Home, sweet home a rare gift for local Nordic combined athletes
STEAMBOAT SPRINGS — Jasper Good fondly remembers the last time the Continental Cup came to Steamboat Springs, December of 2010.
“That was the first time my parents let me skip school for ski jumping,” he said with a laugh Wednesday afternoon. “That was the best day ever.”
Good and Ben Berend, friends who grew up right around the corner from one another in downtown Steamboat, were selected as fore jumpers for that event, and they sat at the top of the jumps on their home hill and looked wide-eyed at the international field of athletes gathered around them, waiting to follow them down the slope and off the jump.
“We thought it was so cool, seeing people from all over the world throw down on our hometown hill,” Good said.
Seven years later Good and Berend won’t be at the top of the jump clearing the way for those international athletes. They’ll be competing themselves, and they’re darn glad to be here.
The action jumps off starting at 9:30 a.m. Thursday morning with jump training. Each athlete will get two opportunities to fly from the HS75 jump on the face of Howelsen Hill.
A provisional trial round of jumping will take place at 11 a.m. with the first actual competitive jumper scheduled to fly at noon.
The second half of the first day’s event, a 10-kilometer cross-country ski race, is set to start at 6 p.m. from the Romick Rodeo Arena adjacent to the jumping hill.
Thanks first to the ski jumps built on Howelsen Hill and, beyond that, to a heavy emphasis on the sport by the staff at Steamboat Springs Winter Sports Club, Steamboat has always had a strong presence in Nordic combined. That hasn’t changed since the U.S. national team relocated to Park City more than 15 years ago, and of the eight skiers on this year’s team, more than half, five, grew up in Steamboat.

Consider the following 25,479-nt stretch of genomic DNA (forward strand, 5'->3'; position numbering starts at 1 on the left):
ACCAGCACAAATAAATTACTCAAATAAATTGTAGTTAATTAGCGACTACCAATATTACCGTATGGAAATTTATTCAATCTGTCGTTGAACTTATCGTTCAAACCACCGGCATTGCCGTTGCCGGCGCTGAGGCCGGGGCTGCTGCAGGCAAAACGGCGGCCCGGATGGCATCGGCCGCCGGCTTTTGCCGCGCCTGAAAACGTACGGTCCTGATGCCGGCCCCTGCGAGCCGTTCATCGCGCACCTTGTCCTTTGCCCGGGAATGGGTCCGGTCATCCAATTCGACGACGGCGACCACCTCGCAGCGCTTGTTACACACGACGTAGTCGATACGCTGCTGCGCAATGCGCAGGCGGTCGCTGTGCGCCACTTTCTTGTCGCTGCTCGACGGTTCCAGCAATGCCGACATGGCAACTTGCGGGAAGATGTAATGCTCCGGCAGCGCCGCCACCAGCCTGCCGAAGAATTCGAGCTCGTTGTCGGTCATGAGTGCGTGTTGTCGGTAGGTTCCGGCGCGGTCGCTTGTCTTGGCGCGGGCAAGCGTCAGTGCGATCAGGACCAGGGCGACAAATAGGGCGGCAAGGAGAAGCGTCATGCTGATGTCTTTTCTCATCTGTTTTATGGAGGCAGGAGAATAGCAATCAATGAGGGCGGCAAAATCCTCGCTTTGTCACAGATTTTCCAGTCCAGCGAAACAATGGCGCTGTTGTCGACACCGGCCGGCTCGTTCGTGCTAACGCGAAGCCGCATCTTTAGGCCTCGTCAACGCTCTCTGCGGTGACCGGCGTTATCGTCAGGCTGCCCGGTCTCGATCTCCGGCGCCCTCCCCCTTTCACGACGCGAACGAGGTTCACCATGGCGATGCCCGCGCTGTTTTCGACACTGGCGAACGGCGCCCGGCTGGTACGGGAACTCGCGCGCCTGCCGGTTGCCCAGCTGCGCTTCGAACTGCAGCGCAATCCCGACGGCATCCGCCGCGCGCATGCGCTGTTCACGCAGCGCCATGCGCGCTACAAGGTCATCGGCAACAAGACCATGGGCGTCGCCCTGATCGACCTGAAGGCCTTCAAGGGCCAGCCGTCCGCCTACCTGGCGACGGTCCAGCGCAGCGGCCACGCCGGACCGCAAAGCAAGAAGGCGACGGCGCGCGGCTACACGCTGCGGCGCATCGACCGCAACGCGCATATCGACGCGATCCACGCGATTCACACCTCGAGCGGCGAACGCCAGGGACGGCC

Three of those athletes will be competing in an international event on their home hill for the first time this week.
“The special part is being at home,” said Grant Andrews, the third Steamboater on the U.S. team who will be competing this weekend. “I never thought I’d be able to compete internationally at home, so this is cool.”
He said he has friends and family coming in from around the state, and he’s not alone.
For all the American skiers, the week has been full of “We can’t wait to watch!” and “Go get ‘em!”
“It’s such a fun atmosphere, so supportive, and it helps a huge amount with the confidence and in general,” Good said. “When I’m in a happy, great mood, I compete the best and it’s super easy to be in that mood when you’re in such a supportive community.”
Any athletes who make the U.S. team these days quickly moves to Park City where greater workout and training facilities await. Athletes then spend a tremendous amount of time in Europe, to be closer to the heart of the sport and where most of the world’s Nordic combined athletes train. That includes long stretches in the fall, and that’s before the competitive season, which, again, takes places almost entirely in Europe.
The United States has maintained one North American weekend of Continental Cup events, but that weekend hasn’t taken place in Steamboat since 2010, when Good and Berend were just the kids jumping before the real competitors.
Now they’re home, and they couldn’t be happier.
“It’s amazing. It’s just so different. All season we’re in a hotel room. Breakfast is at seven. Lunch is at 12. Dinner is at six. You don’t usually get to choose what you eat. You’re sharing a room with another dude all winter,” Berend said. “To be home, to have my own room and my Mom’s making dinner and it’s like, it feels wrong. It’s too good to be true.”
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